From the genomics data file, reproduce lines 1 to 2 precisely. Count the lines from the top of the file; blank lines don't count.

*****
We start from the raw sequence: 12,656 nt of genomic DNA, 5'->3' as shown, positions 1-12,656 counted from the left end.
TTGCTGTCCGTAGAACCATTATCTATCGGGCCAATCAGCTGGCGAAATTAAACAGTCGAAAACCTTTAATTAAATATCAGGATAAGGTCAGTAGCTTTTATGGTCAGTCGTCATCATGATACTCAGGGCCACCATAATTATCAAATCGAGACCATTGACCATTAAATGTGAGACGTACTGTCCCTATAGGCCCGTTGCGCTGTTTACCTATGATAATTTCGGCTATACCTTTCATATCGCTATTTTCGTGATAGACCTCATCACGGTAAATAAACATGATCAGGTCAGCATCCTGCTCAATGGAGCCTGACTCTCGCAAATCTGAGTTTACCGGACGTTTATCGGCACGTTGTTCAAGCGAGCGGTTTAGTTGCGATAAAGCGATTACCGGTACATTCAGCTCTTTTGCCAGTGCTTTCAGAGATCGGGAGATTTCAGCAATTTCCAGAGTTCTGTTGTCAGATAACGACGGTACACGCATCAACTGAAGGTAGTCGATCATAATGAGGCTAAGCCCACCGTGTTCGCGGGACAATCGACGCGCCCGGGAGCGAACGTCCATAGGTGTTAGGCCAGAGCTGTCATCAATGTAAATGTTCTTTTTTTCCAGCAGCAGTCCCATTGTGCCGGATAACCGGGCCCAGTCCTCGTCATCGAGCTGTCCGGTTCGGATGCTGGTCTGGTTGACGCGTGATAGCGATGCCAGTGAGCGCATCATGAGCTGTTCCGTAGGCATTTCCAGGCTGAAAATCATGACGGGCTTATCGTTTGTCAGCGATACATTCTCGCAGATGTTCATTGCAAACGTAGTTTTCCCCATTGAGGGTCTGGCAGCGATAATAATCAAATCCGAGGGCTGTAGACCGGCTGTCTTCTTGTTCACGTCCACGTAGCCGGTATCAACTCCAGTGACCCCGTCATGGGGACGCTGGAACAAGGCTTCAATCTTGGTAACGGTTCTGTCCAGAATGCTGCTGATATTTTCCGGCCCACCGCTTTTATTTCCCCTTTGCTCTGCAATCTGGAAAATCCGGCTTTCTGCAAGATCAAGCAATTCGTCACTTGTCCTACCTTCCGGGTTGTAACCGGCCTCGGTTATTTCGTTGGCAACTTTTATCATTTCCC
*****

We start from the raw sequence: 12,656 nt of genomic DNA, 5'->3' as shown, positions 1-12,656 counted from the left end.
TTGCTGTCCGTAGAACCATTATCTATCGGGCCAATCAGCTGGCGAAATTAAACAGTCGAAAACCTTTAATTAAATATCAGGATAAGGTCAGTAGCTTTTATGGTCAGTCGTCATCATGATACTCAGGGCCACCATAATTATCAAATCGAGACCATTGACCATTAAATGTGAGACGTACTGTCCCTATAGGCCCGTTGCGCTGTTTACCTATGATAATTTCGGCTATACCTTTCATATCGCTATTTTCGTGATAGACCTCATCACGGTAAATAAACATGATCAGGTCAGCATCCTGCTCAATGGAGCCTGACTCTCGCAAATCTGAGTTTACCGGACGTTTATCGGCACGTTGTTCAAGCGAGCGGTTTAGTTGCGATAAAGCGATTACCGGTACATTCAGCTCTTTTGCCAGTGCTTTCAGAGATCGGGAGATTTCAGCAATTTCCAGAGTTCTGTTGTCAGATAACGACGGTACACGCATCAACTGAAGGTAGTCGATCATAATGAGGCTAAGCCCACCGTGTTCGCGGGACAATCGACGCGCCCGGGAGCGAACGTCCATAGGTGTTAGGCCAGAGCTGTCATCAATGTAAATGTTCTTTTTTTCCAGCAGCAGTCCCATTGTGCCGGATAACCGGGCCCAGTCCTCGTCATCGAGCTGTCCGGTTCGGATGCTGGTCTGGTTGACGCGTGATAGCGATGCCAGTGAGCGCATCATGAGCTGTTCCGTAGGCATTTCCAGGCTGAAAATCATGACGGGCTTATCGTTTGTCAGCGATACATTCTCGCAGATGTTCATTGCAAACGTAGTTTTCCCCATTGAGGGTCTGGCAGCGATAATAATCAAATCCGAGGGCTGTAGACCGGCTGTCTTCTTGTTCACGTCCACGTAGCCGGTATCAACTCCAGTGACCCCGTCATGGGGACGCTGGAACAAGGCTTCAATCTTGGTAACGGTTCTGTCCAGAATGCTGCTGATATTTTCCGGCCCACCGCTTTTATTTCCCCTTTGCTCTGCAATCTGGAAAATCCGGCTTTCTGCAAGATCAAGCAATTCGTCACTTGTCCTACCTTCCGGGTTGTAACCGGCCTCGGTTATTTCGTTGGCAACTTTTATCATTTCCC